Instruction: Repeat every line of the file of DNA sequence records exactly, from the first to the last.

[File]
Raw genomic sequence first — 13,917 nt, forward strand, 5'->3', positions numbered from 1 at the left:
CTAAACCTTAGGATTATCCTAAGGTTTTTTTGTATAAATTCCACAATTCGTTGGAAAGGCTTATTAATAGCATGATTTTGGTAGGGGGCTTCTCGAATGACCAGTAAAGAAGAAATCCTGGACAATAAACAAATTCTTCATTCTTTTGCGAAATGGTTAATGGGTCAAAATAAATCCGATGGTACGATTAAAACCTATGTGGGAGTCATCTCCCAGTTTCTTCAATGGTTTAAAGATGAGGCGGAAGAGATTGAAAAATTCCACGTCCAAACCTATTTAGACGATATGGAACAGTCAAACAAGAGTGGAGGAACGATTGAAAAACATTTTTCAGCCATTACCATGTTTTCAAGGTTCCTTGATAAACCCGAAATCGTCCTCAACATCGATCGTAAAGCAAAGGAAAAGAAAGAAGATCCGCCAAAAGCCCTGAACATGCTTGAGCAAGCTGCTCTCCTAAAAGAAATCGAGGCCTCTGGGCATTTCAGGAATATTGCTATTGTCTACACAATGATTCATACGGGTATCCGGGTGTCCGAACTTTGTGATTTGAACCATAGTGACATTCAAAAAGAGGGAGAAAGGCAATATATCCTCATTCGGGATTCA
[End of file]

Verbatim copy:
Raw genomic sequence first — 13,917 nt, forward strand, 5'->3', positions numbered from 1 at the left:
CTAAACCTTAGGATTATCCTAAGGTTTTTTTGTATAAATTCCACAATTCGTTGGAAAGGCTTATTAATAGCATGATTTTGGTAGGGGGCTTCTCGAATGACCAGTAAAGAAGAAATCCTGGACAATAAACAAATTCTTCATTCTTTTGCGAAATGGTTAATGGGTCAAAATAAATCCGATGGTACGATTAAAACCTATGTGGGAGTCATCTCCCAGTTTCTTCAATGGTTTAAAGATGAGGCGGAAGAGATTGAAAAATTCCACGTCCAAACCTATTTAGACGATATGGAACAGTCAAACAAGAGTGGAGGAACGATTGAAAAACATTTTTCAGCCATTACCATGTTTTCAAGGTTCCTTGATAAACCCGAAATCGTCCTCAACATCGATCGTAAAGCAAAGGAAAAGAAAGAAGATCCGCCAAAAGCCCTGAACATGCTTGAGCAAGCTGCTCTCCTAAAAGAAATCGAGGCCTCTGGGCATTTCAGGAATATTGCTATTGTCTACACAATGATTCATACGGGTATCCGGGTGTCCGAACTTTGTGATTTGAACCATAGTGACATTCAAAAAGAGGGAGAAAGGCAATATATCCTCATTCGGGATTCA